Thank you for the great story and all of the supporting information. It is an excellent reminder for all of us. Your parents did a great job and you have been wise to learn so much from them and the example they set.

Great story.. You will be a great MOM.. God will give the mental and emotional toughness you need when you least expect it..

Thank you Sarah and God bless you for sharing your story. I am a Catholic Christian and struggled with fear 5 years ago when I lost most of my life savings to a Ponzie scheme. Being thankful to the Lord for my other blessings in life, reading the word of God, and God's grace and love helped me stay afloat and focused on Christ. Best of all, a tragic experience helped me draw closer to Christ through my dependence on God. I remember dwelling and meditating on Mathew 6:25-34 on daily basis as a reminder of God's greater love for me and my family.
Reading Sarah's story brough back a lot of the memories I went through before. I now look at them as old wounds healed by God's grace and mercy. God bless you and you Dad who is God-sent and a true guardian angel.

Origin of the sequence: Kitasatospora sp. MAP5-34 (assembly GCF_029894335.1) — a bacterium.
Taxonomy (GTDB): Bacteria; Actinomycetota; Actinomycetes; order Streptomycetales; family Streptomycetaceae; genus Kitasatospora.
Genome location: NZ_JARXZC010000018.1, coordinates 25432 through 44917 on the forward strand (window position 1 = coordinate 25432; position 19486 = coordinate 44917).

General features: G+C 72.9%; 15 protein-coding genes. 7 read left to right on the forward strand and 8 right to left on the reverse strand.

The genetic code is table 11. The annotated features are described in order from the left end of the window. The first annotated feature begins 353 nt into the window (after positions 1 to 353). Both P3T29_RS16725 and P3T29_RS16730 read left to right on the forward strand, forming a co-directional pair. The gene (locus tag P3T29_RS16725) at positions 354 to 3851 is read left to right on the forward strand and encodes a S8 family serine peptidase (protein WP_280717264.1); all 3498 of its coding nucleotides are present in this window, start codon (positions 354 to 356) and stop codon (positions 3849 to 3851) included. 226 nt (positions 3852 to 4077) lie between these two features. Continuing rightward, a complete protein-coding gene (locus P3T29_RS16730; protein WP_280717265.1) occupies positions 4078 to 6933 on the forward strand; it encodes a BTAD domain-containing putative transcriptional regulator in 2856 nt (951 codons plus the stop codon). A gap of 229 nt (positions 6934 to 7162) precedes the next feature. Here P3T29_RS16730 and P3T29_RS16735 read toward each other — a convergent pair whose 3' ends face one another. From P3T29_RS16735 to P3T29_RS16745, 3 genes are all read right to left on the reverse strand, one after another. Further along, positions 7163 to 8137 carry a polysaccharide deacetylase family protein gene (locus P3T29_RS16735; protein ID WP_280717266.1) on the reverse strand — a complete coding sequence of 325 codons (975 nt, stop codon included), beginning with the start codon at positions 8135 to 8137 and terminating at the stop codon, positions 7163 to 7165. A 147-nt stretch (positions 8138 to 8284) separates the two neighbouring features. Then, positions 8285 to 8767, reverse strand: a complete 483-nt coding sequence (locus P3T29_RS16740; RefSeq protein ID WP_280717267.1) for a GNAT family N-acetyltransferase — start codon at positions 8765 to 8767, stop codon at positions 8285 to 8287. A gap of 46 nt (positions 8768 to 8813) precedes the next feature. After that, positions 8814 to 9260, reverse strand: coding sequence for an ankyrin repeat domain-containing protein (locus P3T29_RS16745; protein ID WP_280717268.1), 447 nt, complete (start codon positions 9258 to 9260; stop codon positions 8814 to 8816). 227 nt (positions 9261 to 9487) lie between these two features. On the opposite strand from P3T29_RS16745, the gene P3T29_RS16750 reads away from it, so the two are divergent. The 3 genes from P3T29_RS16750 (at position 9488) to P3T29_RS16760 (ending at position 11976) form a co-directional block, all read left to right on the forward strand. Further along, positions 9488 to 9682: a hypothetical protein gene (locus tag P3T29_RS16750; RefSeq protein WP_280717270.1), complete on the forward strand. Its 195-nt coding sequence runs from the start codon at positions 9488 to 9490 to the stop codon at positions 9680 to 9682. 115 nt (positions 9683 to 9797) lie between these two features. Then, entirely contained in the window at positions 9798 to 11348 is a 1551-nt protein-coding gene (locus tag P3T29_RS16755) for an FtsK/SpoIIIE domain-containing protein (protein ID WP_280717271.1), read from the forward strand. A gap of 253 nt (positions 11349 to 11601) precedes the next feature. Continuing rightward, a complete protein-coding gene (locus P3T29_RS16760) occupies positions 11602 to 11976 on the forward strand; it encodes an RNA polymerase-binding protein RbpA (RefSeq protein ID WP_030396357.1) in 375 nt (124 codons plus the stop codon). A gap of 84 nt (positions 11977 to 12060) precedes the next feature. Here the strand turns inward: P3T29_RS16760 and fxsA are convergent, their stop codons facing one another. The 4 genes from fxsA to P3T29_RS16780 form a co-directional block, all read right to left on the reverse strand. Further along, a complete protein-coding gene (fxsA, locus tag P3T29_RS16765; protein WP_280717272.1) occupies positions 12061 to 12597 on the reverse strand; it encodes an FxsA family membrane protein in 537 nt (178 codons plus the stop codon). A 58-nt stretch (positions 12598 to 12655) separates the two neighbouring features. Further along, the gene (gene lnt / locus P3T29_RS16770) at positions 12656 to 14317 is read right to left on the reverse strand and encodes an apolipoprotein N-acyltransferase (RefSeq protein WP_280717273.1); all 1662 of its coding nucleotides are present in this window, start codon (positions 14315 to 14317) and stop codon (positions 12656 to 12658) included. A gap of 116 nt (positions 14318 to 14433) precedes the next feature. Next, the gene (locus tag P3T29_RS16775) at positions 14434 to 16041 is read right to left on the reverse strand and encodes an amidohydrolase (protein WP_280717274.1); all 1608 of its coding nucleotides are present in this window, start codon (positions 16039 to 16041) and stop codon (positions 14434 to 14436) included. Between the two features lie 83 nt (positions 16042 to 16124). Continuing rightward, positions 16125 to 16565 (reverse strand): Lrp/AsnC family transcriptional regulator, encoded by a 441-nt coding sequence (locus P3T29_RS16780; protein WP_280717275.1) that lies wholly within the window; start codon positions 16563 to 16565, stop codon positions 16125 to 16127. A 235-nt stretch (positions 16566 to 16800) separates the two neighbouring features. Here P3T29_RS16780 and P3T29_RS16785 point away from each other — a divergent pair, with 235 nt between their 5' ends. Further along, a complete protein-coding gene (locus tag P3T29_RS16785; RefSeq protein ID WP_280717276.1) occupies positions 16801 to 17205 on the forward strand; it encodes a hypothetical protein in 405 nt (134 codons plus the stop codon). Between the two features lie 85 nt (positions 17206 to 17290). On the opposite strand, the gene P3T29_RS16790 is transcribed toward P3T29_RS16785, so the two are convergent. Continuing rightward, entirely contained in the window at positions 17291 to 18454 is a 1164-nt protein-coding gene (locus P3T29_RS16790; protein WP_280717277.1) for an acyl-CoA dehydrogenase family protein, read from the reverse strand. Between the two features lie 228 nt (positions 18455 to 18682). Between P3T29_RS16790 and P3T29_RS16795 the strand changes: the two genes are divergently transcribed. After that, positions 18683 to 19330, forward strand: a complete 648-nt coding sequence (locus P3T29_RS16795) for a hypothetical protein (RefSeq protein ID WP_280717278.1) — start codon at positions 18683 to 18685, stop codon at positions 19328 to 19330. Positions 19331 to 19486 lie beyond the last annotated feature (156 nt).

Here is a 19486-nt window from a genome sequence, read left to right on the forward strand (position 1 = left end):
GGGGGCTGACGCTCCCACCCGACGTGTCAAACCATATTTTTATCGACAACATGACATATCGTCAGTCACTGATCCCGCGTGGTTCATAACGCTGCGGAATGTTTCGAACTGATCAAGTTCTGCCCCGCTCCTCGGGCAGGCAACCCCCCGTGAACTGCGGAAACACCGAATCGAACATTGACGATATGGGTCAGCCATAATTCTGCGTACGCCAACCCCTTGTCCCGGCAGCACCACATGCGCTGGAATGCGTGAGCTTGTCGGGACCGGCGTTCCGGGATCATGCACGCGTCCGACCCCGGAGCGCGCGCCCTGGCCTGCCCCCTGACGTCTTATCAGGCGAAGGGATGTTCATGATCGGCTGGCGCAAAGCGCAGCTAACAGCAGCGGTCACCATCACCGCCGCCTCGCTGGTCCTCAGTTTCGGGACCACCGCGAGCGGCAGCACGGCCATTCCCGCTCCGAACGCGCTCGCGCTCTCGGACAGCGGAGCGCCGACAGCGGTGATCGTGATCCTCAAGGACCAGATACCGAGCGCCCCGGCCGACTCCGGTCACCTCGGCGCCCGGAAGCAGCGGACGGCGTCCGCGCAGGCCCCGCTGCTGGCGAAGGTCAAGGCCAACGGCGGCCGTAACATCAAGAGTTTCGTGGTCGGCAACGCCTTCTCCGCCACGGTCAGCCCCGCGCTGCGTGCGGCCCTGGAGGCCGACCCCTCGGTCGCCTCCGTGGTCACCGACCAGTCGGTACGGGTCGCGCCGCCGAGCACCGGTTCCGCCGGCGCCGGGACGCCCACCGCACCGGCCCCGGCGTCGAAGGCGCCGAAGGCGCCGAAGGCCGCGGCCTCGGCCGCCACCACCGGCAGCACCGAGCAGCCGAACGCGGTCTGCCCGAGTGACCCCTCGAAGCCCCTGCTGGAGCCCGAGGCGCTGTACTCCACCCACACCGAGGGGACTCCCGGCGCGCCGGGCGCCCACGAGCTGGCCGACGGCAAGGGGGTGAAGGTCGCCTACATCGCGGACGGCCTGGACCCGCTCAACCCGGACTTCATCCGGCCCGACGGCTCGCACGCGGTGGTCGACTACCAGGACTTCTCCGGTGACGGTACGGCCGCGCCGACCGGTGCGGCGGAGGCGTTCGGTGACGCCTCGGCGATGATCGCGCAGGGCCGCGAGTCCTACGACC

I'm a Presbyterian P.K. as well. I came face to face with fear one dark night in Vietnam. Paralyzing, terrifying fear until an inner voice said what are you so afraid of...death? don't be afraid, I'll be with you even as you die. I survived the night, and the next 10 months but not with fear. Yes, I was scared many times, but it was momentary. That deep peace that passes all understanding has been with me every day since that night in February 1971.

Very inspiring and helpful article - I've written down the Bible references and will look them up this morning. Thank you!

Love Sarah Drew! Thank you for sharing!

Sarah Drew is even more amazing in my eyes after reading this. I'm ecstatic to discover that she is a Christian in real life as well as her character's life. She just saved Grey's Anatomy for me as I have been depressed about the storylines of one of my favorite TV addictions. God bless you, Sarah, and your whole family.

This was so inspiring. I cried while reading it because of similar experiences. I wasn't lucky enough to find God on my own. Christianity was forced upon me, in my opinion, by my family. I'm slowly taking the steps to become a better child of God and Sarah AND her father are helping me. I can't wait to visit his church to hear the Word. :)